You’re referring to a tenacious, microscopic parasite called cryptosporidium that has been linked to hundreds of cases of gastrointestinal illness during the past few years, mostly in children, with the numbers on the upswing. Some cases have been so serious that those affected required hospitalization, and at least one death has been reported. Unfortunately, chlorine isn’t the answer to this problem. While most bacteria can live in treated water for only a few hours at most, cryptosporidium can survive for up to 10 days.
And children may be to blame for many cases. Cryptosporidium gets into pools via the diarrhea it causes and then infects swimmers who swallow water. You wouldn’t think parents would allow kids with diarrhea into pools, particularly kids who may not yet be fully toilet-trained. But it happens. In 2007, an outbreak of cryptosporidium in Utah resulted in 1,902 infections, leading the state to ban kids under age 5 from public swimming pools. After an investigation, the U.S. Centers for Disease Control and Prevention (CDC) reported that of 1,371 patients for whom data were available, 592 reported both recreational water exposure plus contact with people with diarrhea, while 503 reported only recreational water exposure and 170 only contact with persons with diarrhea.
We used to think that infections due to cryptosporidium affected only immune-compromised people, but that wasn’t so in 1993 when half the population of the city of Milwaukee was infected after the parasite got into the public water supply. The source was never found, but officials concluded that the bugs must have been carried in the runoff from upstream farms and neighborhoods into rivers that feed Lake Michigan and from there into the city’s water supply.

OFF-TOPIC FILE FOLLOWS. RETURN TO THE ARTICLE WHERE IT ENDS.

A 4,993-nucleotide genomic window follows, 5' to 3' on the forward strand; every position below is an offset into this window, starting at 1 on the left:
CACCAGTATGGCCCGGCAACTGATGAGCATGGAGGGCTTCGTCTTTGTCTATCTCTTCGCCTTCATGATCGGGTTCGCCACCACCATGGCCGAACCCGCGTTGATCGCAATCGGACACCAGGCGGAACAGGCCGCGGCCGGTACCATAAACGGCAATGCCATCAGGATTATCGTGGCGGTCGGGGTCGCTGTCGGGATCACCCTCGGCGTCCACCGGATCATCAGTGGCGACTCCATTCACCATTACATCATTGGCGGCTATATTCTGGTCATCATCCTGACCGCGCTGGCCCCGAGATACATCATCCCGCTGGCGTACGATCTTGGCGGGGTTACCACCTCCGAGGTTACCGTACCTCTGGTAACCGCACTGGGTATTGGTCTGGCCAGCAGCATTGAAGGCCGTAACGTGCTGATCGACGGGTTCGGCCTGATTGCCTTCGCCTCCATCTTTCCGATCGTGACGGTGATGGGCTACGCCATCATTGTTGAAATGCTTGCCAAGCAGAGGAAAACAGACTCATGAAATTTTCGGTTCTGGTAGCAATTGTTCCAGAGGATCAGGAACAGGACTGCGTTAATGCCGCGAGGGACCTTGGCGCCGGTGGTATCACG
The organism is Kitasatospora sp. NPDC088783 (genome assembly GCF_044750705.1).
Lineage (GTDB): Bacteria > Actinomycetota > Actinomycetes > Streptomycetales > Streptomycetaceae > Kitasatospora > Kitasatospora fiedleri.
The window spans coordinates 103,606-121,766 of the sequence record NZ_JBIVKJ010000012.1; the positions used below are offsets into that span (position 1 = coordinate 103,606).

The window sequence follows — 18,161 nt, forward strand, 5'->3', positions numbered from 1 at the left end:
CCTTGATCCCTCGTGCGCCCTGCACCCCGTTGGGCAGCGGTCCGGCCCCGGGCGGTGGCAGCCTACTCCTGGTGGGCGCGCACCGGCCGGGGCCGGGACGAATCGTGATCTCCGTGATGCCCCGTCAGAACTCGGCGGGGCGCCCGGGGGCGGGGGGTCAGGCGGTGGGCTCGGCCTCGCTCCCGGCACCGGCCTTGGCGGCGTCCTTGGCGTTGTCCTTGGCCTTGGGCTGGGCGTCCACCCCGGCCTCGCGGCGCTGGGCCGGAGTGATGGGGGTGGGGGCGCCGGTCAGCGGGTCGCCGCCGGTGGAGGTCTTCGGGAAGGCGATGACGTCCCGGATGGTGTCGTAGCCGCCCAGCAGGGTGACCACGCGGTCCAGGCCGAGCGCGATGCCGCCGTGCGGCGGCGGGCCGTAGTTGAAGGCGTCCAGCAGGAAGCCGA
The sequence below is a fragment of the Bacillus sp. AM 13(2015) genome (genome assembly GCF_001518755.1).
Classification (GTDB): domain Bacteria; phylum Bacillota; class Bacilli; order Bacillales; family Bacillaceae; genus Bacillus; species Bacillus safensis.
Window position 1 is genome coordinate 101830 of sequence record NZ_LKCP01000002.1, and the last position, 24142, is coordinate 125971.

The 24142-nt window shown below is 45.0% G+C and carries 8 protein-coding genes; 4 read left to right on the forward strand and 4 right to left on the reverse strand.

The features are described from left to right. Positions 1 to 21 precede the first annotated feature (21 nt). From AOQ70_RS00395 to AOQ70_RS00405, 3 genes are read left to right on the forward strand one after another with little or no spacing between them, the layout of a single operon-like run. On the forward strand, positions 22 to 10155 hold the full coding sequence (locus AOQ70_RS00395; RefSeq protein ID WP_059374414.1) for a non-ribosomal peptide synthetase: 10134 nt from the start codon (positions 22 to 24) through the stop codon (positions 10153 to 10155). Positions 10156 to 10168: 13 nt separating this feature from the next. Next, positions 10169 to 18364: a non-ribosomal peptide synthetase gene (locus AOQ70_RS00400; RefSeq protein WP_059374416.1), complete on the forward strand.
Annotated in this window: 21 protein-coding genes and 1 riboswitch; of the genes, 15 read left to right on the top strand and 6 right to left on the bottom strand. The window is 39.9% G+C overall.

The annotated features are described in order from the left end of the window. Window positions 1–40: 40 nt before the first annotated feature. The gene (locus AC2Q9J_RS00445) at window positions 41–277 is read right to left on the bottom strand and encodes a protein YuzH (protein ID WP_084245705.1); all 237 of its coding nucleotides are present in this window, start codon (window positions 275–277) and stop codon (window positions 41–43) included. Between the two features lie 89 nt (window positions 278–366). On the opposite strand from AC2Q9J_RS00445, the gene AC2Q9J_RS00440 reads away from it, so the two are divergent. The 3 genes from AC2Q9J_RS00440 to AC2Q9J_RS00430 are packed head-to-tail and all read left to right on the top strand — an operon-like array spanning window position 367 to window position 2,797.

In the 1990s, outbreaks were also linked to a sprinkler fountain in Minnesota, a splash fountain in Florida and from swimming in contaminated water in Ohio and Nebraska. In 2005, more than 1,700 people were infected at a New York spray park.
To be safe, the CDC advises checking to see when the pool you’re using was most recently inspected. Better still, try to find a pool that treats the water with ozone or irradiation, both of which can kill cryptosporidium. You also can buy test strips that enable you to check a pool’s chlorine level. According to the CDC the proper free chlorine level is 1-3 mg/L or parts per million, with a pH of 7.2-7.8 to maximize germ-killing power.
To prevent infection, be sure you or your kids don’t swallow pool water. More important: don’t swim when you – or one or more of your children – have diarrhea and for two weeks afterward, especially if you know that cryptosporidium was the cause. While at the pool, take young kids to the bathroom frequently, check diapers, and when you change them, do not do it poolside. And make sure your kids know never to pee or poop in A pool.
Andrew Weil, M.D.
“Outbreaks of Illness Associated with Recreational Water – United States, 2011-2012.” U.S. Centers for Disease Control and Prevention, accessed June 27, 2015, http://www.cdc.gov/mmwr/preview/mmwrhtml/mm6424a4.htm?s_cid=mm6424a4_w